- They stop you from seeing family and friends.
- They shout at you.
- They mock you.
- They call you names.
- They threaten you.
- They threaten to withhold money.
- They threaten to take away or destroy your positions, such as your phone or laptop.
- They threaten to harm themselves or to kill themselves in order to control you.
- They steal from you.
- They have other relationships.
- They lie to you.
- They withhold information from you.
- They act jealously.
- They constantly check on where you are and what you’re doing.
- They force or coerce you into sexual acts that you don’t want to engage in.
- They hit you.
- They throw stuff and break stuff in front of you when they’re angry or to intimidate you.
- They blame you for the abuse.
- They deny the abuse happened.
- They tell you it’ll never happen again.
- They claim they can’t control their anger.
Cycle of Abuse
Domestic abuse can become a pattern of abusive events, taking the form of controlling, coercive, threatening, degrading, violent behaviour, and sexual violence (Women’s Aid). In other words, a cycle of abuse.
This is supported by CPS, who state that domestic abuse is rarely a one-off. Instead, the abuse will build up and get more frequent over time. The abuse used will also take many different forms over this time too.
They’ll tell you it’ll never happen again, they’ll try to make amends and tell you they love you. But this is all part of the abusive cycle. They do this because it makes the target of the abuse minimise the original abusive behaviour.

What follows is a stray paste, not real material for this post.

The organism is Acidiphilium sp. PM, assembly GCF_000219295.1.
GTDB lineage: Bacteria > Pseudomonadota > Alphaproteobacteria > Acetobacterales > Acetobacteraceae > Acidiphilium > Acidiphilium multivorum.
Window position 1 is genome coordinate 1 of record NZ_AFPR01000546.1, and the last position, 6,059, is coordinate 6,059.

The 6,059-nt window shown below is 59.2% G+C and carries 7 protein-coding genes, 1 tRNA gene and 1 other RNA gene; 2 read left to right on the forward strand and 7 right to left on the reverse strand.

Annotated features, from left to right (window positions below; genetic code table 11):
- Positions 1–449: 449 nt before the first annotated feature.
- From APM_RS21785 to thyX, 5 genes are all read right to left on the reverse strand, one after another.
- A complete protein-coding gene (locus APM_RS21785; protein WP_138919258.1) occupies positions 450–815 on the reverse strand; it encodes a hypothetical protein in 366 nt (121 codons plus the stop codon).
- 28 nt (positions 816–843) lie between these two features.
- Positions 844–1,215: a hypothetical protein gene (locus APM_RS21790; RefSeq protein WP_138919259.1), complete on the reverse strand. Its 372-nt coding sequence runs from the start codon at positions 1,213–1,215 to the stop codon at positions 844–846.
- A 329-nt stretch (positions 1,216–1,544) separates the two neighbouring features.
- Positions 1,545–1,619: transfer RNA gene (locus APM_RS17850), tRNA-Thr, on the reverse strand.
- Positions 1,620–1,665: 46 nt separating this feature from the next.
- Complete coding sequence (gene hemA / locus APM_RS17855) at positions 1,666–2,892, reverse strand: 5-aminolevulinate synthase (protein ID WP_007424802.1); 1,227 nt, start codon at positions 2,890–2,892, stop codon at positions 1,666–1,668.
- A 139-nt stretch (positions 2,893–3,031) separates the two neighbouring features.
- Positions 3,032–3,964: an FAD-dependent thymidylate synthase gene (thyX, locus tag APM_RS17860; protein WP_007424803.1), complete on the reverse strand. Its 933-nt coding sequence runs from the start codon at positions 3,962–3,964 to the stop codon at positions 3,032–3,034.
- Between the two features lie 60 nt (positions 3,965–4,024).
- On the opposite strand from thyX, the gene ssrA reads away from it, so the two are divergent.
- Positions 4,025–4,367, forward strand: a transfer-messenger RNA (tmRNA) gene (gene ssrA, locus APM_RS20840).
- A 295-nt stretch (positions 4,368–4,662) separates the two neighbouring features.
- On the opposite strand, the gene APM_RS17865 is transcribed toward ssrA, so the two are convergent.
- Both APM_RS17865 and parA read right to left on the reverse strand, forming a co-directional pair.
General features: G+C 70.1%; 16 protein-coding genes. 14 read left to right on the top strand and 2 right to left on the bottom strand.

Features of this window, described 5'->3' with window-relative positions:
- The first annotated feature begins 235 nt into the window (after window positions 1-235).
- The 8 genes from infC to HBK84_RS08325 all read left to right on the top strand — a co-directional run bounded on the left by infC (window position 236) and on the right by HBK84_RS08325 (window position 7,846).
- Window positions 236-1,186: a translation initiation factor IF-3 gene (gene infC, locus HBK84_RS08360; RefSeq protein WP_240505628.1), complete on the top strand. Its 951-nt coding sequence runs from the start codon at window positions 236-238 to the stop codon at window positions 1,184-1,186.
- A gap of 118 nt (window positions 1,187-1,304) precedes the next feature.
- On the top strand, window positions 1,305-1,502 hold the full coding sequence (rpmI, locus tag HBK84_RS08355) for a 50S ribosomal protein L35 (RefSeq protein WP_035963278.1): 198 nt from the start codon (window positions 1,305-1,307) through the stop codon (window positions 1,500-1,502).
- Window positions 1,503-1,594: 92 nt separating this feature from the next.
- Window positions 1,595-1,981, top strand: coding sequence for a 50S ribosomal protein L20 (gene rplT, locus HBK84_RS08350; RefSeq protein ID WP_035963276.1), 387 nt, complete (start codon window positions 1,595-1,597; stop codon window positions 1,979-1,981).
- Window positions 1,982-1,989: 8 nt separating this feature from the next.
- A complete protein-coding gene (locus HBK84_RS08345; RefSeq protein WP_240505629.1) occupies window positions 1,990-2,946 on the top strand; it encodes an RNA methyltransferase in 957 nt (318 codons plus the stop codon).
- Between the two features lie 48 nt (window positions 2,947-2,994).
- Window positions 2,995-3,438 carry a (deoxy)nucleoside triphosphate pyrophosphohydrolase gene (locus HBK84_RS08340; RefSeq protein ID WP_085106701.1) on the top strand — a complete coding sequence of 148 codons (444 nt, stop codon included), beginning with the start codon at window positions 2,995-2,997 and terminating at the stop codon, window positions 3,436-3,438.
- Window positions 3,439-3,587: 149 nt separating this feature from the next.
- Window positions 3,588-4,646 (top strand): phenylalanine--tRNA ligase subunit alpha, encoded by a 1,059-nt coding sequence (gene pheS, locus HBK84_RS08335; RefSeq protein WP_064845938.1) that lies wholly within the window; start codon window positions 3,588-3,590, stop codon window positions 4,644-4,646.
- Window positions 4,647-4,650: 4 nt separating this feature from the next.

An abuser will act upon their desire to abuse their target, but they’ll soon follow that up with excuses and apologies. They do this in order to keep you in the abusive relationship. Then comes the honeymoon phase, where the abuser will act all nice, give you gifts, and everything will seem fine. However, this won’t last forever and the build-up to the next abusive event will start to begin. The result of which will take you back to the start of the abusive cycle. This will keep repeating itself until the target of abuse is out of the situation.
Am I In An Abusive Relationship?
If any of the abusive signs (although not a full list) resonate with you, then maybe you should fill in Women’s Aid’s online form. Which you can do by clicking here.
You should take the test even if you don’t really think any of the signs listed here are something you’ve experienced, but the relationship is causing you to feel hopeless and/or feel desperate. I know in one of my relationships I feared going home because my abuser would be at home drunk (Abuse: Female Perpetrators, Male Victim). So if you feel something like that, or you feel you have to walk on eggshells around someone, then fill in the quick online form.
Sometimes we can’t see the wood for the trees. Thus a quick form like this might open our eyes to what we felt deep down was really going on.
Worried About Someone (Or Yourself)?